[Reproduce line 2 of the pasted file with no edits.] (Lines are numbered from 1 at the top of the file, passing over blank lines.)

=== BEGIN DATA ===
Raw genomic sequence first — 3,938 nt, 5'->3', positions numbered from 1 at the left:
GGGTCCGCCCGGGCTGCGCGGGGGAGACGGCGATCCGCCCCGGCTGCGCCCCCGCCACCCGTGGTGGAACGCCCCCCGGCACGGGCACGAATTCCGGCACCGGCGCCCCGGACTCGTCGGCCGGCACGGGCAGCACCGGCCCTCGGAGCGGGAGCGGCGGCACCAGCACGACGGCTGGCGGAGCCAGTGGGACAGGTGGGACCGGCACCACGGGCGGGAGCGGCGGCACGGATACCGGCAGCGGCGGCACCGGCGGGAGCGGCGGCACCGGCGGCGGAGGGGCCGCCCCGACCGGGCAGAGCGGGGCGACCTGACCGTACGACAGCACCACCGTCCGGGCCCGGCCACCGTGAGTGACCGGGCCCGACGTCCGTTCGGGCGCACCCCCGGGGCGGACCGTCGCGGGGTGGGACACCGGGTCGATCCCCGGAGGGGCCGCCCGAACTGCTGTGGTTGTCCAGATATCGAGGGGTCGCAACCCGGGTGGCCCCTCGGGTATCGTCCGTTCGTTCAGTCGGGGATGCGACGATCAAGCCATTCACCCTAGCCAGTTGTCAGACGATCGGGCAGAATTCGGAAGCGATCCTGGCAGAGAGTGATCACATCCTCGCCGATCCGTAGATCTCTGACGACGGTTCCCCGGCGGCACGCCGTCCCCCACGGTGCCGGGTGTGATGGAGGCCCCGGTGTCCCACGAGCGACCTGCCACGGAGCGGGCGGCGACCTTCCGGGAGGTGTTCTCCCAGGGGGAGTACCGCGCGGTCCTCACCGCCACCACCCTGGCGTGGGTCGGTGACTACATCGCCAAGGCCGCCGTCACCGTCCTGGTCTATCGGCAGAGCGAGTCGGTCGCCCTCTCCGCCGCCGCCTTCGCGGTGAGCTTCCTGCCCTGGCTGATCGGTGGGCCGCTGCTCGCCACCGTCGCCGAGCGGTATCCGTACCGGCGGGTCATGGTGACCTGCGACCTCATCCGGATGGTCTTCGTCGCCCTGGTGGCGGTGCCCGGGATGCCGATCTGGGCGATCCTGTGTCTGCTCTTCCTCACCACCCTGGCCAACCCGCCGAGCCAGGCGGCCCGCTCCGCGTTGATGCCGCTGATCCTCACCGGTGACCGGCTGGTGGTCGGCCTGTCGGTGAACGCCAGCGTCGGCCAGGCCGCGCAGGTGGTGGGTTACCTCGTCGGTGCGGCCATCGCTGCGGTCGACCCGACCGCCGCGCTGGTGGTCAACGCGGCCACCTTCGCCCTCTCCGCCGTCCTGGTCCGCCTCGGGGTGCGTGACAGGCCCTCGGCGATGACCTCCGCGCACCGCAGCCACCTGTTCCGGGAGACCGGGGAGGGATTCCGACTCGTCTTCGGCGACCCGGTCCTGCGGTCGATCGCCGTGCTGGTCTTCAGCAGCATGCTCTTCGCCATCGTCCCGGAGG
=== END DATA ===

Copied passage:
GGGTCCGCCCGGGCTGCGCGGGGGAGACGGCGATCCGCCCCGGCTGCGCCCCCGCCACCCGTGGTGGAACGCCCCCCGGCACGGGCACGAATTCCGGCACCGGCGCCCCGGACTCGTCGGCCGGCACGGGCAGCACCGGCCCTCGGAGCGGGAGCGGCGGCACCAGCACGACGGCTGGCGGAGCCAGTGGGACAGGTGGGACCGGCACCACGGGCGGGAGCGGCGGCACGGATACCGGCAGCGGCGGCACCGGCGGGAGCGGCGGCACCGGCGGCGGAGGGGCCGCCCCGACCGGGCAGAGCGGGGCGACCTGACCGTACGACAGCACCACCGTCCGGGCCCGGCCACCGTGAGTGACCGGGCCCGACGTCCGTTCGGGCGCACCCCCGGGGCGGACCGTCGCGGGGTGGGACACCGGGTCGATCCCCGGAGGGGCCGCCCGAACTGCTGTGGTTGTCCAGATATCGAGGGGTCGCAACCCGGGTGGCCCCTCGGGTATCGTCCGTTCGTTCAGTCGGGGATGCGACGATCAAGCCATTCACCCTAGCCAGTTGTCAGACGATCGGGCAGAATTCGGAAGCGATCCTGGCAGAGAGTGATCACATCCTCGCCGATCCGTAGATCTCTGACGACGGTTCCCCGGCGGCACGCCGTCCCCCACGGTGCCGGGTGTGATGGAGGCCCCGGTGTCCCACGAGCGACCTGCCACGGAGCGGGCGGCGACCTTCCGGGAGGTGTTCTCCCAGGGGGAGTACCGCGCGGTCCTCACCGCCACCACCCTGGCGTGGGTCGGTGACTACATCGCCAAGGCCGCCGTCACCGTCCTGGTCTATCGGCAGAGCGAGTCGGTCGCCCTCTCCGCCGCCGCCTTCGCGGTGAGCTTCCTGCCCTGGCTGATCGGTGGGCCGCTGCTCGCCACCGTCGCCGAGCGGTATCCGTACCGGCGGGTCATGGTGACCTGCGACCTCATCCGGATGGTCTTCGTCGCCCTGGTGGCGGTGCCCGGGATGCCGATCTGGGCGATCCTGTGTCTGCTCTTCCTCACCACCCTGGCCAACCCGCCGAGCCAGGCGGCCCGCTCCGCGTTGATGCCGCTGATCCTCACCGGTGACCGGCTGGTGGTCGGCCTGTCGGTGAACGCCAGCGTCGGCCAGGCCGCGCAGGTGGTGGGTTACCTCGTCGGTGCGGCCATCGCTGCGGTCGACCCGACCGCCGCGCTGGTGGTCAACGCGGCCACCTTCGCCCTCTCCGCCGTCCTGGTCCGCCTCGGGGTGCGTGACAGGCCCTCGGCGATGACCTCCGCGCACCGCAGCCACCTGTTCCGGGAGACCGGGGAGGGATTCCGACTCGTCTTCGGCGACCCGGTCCTGCGGTCGATCGCCGTGCTGGTCTTCAGCAGCATGCTCTTCGCCATCGTCCCGGAGG